If you see a camera or microphone, be careful not to be trampled by a politician rushing to shout their "outrage" at AIG, and its brazen scheme to pay $165 million in bonuses to employees at the company unit responsible for driving the company to the edge of insolvency.
Naiman: Guadeloupe Strikes
Mar 11, 2009
On February 12, Director of National Intelligence Dennis Blair told Congress that the global economic crisis was the most serious security challenge facing the United States and that it could topple governments and trigger waves of refugees, the Los Angeles Times reported.
Nevins: Apartheid's Face
Jun 10, 2008
Fourteen years ago in May, Nelson Mandela assumed the presidency of a democratic South Africa, marking the formal end of the transition from Apartheid. But the shocking reports and images of the recent attacks against immigrants in many of South Africa's main cities that have left about 50 dead-some of them burned alive-show that apartheid lives on: it is a global one, embedded in the very fabric of a world order predicated on nation-states.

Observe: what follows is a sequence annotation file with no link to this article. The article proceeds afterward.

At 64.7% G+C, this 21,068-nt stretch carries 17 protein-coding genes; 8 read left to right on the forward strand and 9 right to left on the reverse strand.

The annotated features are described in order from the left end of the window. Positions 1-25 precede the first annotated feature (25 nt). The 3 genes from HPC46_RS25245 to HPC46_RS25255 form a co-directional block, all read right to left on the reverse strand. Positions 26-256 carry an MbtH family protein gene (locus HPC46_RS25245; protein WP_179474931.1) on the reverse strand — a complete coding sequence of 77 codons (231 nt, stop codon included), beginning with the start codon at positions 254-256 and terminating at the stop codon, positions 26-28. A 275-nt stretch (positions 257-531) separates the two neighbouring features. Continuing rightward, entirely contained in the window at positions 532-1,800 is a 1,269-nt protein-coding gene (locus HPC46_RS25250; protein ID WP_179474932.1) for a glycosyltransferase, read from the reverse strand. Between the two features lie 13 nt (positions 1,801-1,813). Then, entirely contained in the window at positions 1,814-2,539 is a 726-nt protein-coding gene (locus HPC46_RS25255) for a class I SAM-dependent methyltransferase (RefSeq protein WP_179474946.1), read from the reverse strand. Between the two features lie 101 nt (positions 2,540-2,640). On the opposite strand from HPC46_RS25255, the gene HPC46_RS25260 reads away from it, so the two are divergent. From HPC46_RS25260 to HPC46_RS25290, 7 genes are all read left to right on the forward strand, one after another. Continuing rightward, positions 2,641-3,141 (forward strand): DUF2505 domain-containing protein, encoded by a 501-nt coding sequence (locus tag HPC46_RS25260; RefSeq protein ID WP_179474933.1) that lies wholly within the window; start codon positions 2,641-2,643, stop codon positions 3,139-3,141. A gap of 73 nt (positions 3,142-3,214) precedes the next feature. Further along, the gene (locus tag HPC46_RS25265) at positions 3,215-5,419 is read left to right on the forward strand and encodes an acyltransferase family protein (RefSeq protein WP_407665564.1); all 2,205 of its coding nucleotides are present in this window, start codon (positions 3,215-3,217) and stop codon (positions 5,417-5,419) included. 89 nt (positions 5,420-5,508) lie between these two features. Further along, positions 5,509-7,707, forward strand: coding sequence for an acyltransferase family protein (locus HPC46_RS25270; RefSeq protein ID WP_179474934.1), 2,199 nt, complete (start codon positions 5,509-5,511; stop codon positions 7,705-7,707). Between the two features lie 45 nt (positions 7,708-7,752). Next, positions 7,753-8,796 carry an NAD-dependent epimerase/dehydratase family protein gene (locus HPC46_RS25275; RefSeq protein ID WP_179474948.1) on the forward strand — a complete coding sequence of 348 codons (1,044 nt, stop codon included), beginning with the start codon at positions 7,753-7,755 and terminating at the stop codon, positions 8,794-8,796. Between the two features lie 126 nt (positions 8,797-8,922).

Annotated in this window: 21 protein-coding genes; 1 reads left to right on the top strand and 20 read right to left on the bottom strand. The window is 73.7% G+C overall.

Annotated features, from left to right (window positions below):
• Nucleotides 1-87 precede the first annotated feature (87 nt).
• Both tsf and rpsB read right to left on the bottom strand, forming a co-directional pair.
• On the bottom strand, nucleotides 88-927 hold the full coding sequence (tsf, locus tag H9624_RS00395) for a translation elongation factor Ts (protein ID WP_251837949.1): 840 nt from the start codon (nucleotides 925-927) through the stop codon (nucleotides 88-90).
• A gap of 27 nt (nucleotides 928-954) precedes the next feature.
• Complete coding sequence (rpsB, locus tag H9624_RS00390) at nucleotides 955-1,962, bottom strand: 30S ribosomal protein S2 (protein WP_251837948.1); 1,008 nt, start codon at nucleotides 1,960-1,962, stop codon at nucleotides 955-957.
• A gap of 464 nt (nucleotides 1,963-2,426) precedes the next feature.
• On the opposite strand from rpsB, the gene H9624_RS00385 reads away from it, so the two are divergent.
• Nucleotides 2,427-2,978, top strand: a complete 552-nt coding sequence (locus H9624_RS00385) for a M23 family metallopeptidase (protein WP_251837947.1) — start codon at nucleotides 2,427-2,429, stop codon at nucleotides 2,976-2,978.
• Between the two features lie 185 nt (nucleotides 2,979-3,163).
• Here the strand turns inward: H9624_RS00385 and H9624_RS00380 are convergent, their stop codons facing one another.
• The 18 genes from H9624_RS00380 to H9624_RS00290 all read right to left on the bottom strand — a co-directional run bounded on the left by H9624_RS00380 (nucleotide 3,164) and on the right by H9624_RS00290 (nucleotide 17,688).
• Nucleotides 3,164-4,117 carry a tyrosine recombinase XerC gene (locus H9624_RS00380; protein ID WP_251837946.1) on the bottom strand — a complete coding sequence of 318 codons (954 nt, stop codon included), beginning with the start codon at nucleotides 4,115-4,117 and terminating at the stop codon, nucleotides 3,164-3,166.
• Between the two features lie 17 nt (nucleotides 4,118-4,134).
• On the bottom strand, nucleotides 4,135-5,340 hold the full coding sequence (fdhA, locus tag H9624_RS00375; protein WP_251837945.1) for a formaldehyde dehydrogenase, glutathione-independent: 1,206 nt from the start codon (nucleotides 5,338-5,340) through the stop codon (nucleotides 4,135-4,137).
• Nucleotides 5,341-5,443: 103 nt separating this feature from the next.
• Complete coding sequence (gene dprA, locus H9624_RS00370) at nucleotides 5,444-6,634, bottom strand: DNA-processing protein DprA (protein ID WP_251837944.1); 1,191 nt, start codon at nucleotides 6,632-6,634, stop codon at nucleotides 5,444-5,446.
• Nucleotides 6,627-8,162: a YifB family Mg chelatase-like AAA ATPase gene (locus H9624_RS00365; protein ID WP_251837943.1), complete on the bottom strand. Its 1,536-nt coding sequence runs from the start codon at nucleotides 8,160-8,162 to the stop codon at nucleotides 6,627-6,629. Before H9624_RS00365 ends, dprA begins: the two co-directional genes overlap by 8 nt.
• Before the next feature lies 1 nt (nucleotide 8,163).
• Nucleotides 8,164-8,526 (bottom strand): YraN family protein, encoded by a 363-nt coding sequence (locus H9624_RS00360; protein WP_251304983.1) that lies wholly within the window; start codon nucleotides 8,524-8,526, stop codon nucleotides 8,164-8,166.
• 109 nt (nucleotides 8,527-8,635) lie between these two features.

Name: Somalia: An Oily ClichÃ©
Mar 25, 2007
Today, it is a reflexive clichÃ© to claim the United States (U.S.) is off on another oil-acquisition conquest anytime they invade an Arabic nation. In the case of Somalia, the clichÃ© may neverless true. While undoubtedly, the U.S. and its Ethiopian proxy conqured Somalia and "liberated" it from the clutches of Al-Qaeda primarily for geostrategic reasons (possible launching point to attack Iran, more friendly territory close to Arabic Sudan, more ports under their control, a possible regional base for the AFRICOM command post, potential launching points to protect the Strait of Hormuz [the primary shipping point of Middle Eastern oil], etc), Somalia is awash in unspoken oil and provides a tantalizing business opportunity.
The House Democratic leadership last night acceded to pressure from conservative Democrats and Members of Congress close to the Israel lobby and agreed to drop a provision from the supplemental appropriation that would have barred a U.S. attack on Iran wi
Naiman: OAS Criticizes US Interference in Nicaragua's Election, But the New York Times and the Washington Post Don't Think It's Newsworthy
Nov 04, 2006